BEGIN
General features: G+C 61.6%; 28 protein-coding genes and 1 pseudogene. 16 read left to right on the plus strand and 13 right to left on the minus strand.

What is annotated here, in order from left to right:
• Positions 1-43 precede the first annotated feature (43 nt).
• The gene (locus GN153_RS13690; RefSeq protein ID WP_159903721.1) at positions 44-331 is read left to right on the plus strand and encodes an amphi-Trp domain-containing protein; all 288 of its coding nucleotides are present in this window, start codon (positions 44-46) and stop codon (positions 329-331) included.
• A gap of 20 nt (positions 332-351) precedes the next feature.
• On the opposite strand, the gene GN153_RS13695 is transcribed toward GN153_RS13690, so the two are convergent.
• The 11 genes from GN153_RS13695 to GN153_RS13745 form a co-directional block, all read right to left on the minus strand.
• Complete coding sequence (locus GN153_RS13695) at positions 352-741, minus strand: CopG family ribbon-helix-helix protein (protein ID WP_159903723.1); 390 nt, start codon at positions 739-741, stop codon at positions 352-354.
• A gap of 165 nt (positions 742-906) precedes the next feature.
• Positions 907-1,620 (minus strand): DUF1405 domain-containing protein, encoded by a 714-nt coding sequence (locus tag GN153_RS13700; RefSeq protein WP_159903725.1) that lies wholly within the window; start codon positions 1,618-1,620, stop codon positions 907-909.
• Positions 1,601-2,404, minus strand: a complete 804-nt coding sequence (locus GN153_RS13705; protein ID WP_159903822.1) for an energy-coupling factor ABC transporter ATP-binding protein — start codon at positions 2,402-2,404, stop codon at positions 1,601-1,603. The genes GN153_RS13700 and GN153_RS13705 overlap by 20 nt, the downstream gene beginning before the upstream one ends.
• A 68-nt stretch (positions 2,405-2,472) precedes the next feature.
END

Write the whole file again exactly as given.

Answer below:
General features: G+C 61.6%; 28 protein-coding genes and 1 pseudogene. 16 read left to right on the plus strand and 13 right to left on the minus strand.

What is annotated here, in order from left to right:
• Positions 1-43 precede the first annotated feature (43 nt).
• The gene (locus GN153_RS13690; RefSeq protein ID WP_159903721.1) at positions 44-331 is read left to right on the plus strand and encodes an amphi-Trp domain-containing protein; all 288 of its coding nucleotides are present in this window, start codon (positions 44-46) and stop codon (positions 329-331) included.
• A gap of 20 nt (positions 332-351) precedes the next feature.
• On the opposite strand, the gene GN153_RS13695 is transcribed toward GN153_RS13690, so the two are convergent.
• The 11 genes from GN153_RS13695 to GN153_RS13745 form a co-directional block, all read right to left on the minus strand.
• Complete coding sequence (locus GN153_RS13695) at positions 352-741, minus strand: CopG family ribbon-helix-helix protein (protein ID WP_159903723.1); 390 nt, start codon at positions 739-741, stop codon at positions 352-354.
• A gap of 165 nt (positions 742-906) precedes the next feature.
• Positions 907-1,620 (minus strand): DUF1405 domain-containing protein, encoded by a 714-nt coding sequence (locus tag GN153_RS13700; RefSeq protein WP_159903725.1) that lies wholly within the window; start codon positions 1,618-1,620, stop codon positions 907-909.
• Positions 1,601-2,404, minus strand: a complete 804-nt coding sequence (locus GN153_RS13705; protein ID WP_159903822.1) for an energy-coupling factor ABC transporter ATP-binding protein — start codon at positions 2,402-2,404, stop codon at positions 1,601-1,603. The genes GN153_RS13700 and GN153_RS13705 overlap by 20 nt, the downstream gene beginning before the upstream one ends.
• A 68-nt stretch (positions 2,405-2,472) precedes the next feature.